Market segmentation within B2B marketing refers to the process of identifying and sorting key groups of potential clients within a broad target market.
It can be achieved by utilizing multiple market segmentation methods including demographic, psychographic, behavioral, firmographic, and geographic segmentation. Data collected during this process allows marketers to develop distinct sub-categories within their potential client database.
This information is used to better guide sales, align marketing strategies and personalize campaigns in the way that buyers have come to demand.
Target market demographic data collected from prospective clients that can be used to segment markets primarily based on age, gender and income.
Demographic data is based on multiple static variables that serve as indicators for marketing and sales decisions:
Age can serve to inform the appropriate messaging for various target groups. Depending on their age, prospective clients may respond differently to things like the tone of voice, style, and channels of communication.
One demographic segmentation example is the categorization of leads by their generation, such as Baby Boomers (typically people born between 1946-1964), Millennials (1980-1995), or Generation Z (1996-2010).
It might be that certain trends can be gleaned from the shared experiences of a certain generation, which in turn may influence commonly held ideas or practices that can inform marketing strategies.
However, whilst a timesaving and easily identifiable way of categorizing people, don’t assume generational profiling will provide all the necessary detail to ensure campaigns are targeted successfully and received positively.
Instead, use age-based demographic data as a starting point and progress from there.
Identifying the income of prospects can help qualify them in terms of buyer intent. It can also inform the subsequent pricing of products and services, or even whether the market is worth investing in at all.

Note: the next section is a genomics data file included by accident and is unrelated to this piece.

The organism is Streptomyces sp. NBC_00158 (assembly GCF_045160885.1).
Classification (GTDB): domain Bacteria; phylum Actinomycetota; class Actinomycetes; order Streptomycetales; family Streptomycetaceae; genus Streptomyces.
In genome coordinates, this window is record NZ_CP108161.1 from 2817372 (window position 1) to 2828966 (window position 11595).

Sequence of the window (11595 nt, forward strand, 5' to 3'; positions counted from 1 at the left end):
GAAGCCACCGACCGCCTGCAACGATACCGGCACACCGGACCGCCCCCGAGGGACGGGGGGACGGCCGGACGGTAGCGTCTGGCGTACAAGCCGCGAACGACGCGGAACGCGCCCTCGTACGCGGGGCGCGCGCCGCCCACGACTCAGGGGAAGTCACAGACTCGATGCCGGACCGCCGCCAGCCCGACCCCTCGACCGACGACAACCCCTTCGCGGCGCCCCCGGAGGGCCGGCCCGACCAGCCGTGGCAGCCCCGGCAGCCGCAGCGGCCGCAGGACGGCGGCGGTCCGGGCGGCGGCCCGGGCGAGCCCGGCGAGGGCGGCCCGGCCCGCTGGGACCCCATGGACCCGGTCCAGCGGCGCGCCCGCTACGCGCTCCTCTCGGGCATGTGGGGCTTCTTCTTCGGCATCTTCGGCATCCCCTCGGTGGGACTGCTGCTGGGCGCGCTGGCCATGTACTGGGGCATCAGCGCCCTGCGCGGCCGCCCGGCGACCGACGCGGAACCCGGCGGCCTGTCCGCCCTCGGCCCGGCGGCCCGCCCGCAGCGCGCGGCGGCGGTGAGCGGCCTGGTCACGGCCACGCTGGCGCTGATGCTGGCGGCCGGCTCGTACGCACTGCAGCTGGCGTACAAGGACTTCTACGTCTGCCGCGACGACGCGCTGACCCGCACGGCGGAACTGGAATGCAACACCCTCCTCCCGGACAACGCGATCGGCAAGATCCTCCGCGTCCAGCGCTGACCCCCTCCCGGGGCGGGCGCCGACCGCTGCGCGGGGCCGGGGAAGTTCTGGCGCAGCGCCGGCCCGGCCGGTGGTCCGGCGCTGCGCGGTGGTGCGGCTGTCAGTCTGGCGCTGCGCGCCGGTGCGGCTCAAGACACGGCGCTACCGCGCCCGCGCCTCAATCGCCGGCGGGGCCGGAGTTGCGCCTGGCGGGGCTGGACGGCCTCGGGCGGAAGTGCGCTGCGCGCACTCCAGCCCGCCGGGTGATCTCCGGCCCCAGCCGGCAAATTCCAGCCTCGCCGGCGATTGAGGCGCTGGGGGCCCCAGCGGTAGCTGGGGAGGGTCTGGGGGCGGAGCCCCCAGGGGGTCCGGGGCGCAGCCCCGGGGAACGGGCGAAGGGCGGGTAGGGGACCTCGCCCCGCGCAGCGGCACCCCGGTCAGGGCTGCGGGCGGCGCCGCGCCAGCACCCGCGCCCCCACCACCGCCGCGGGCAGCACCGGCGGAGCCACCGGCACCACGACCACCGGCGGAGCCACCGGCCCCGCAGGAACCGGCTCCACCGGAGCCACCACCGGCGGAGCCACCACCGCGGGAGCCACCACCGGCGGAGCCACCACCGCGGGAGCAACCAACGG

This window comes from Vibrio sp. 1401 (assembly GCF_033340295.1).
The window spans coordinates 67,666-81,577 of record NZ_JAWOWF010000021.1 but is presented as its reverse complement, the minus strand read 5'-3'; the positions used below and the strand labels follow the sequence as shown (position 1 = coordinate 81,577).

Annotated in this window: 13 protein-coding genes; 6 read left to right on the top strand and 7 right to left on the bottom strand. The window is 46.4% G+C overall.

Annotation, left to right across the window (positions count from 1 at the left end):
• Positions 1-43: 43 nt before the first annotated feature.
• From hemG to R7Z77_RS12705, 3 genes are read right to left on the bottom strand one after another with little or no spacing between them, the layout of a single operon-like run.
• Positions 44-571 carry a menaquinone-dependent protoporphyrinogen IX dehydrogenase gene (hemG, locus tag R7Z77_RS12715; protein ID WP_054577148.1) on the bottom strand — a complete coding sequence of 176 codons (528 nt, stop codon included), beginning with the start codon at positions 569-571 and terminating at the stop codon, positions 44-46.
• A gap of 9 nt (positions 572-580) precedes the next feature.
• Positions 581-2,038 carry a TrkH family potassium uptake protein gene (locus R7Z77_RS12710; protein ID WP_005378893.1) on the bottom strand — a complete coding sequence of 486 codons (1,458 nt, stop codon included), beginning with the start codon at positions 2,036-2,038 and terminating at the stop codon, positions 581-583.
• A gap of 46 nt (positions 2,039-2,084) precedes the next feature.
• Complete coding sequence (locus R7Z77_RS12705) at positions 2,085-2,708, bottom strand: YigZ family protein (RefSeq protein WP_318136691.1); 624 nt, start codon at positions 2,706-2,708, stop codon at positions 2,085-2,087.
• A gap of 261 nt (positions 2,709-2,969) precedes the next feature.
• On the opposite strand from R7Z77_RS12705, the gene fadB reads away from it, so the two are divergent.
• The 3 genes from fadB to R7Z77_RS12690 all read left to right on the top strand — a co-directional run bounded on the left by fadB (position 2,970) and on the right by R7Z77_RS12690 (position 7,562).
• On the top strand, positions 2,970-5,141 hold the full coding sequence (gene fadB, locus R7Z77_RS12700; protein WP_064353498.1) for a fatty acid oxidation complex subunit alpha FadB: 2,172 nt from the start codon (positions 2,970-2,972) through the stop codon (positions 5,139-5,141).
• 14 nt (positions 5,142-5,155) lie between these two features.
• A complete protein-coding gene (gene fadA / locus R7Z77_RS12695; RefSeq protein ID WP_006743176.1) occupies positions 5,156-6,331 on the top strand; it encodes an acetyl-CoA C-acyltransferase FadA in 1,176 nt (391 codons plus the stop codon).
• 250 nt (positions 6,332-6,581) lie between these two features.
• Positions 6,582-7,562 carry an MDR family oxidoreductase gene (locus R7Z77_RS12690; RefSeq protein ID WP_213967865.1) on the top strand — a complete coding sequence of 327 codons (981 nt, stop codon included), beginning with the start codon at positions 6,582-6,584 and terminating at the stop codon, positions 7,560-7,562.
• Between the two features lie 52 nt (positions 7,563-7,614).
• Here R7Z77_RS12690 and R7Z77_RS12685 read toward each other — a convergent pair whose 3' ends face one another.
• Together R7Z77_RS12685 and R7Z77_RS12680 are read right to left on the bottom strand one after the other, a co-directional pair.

This aspect of demographic segmentation allows for the identification of high-value prospects to help marketers prioritize resources, time, and effort.
Although education level in the traditional sense may not appear to be particularly important in the world of B2B marketing, determining a prospect’s knowledge on a specific subject matter can be useful, particularly if they hold any additional business qualifications.
Knowledge of certifications can help to guide outbound marketing efforts by addressing topics and problems that prospects are familiar with. This also assists lead nurturing in the sense that marketers can avoid distributing irrelevant educational material to those contacts who are already well informed.
The importance of identifying gender and marital status as part of the demographic market segmentation process is dwindling in the modern age as traditional gender roles, even gender itself, becomes more fluid.
As such, formulating strategies based on these variables is no longer as effective as it once was. However, combined with additional supporting data, gender and marital status still have the potential to aid outbound marketing and the personalization of campaigns.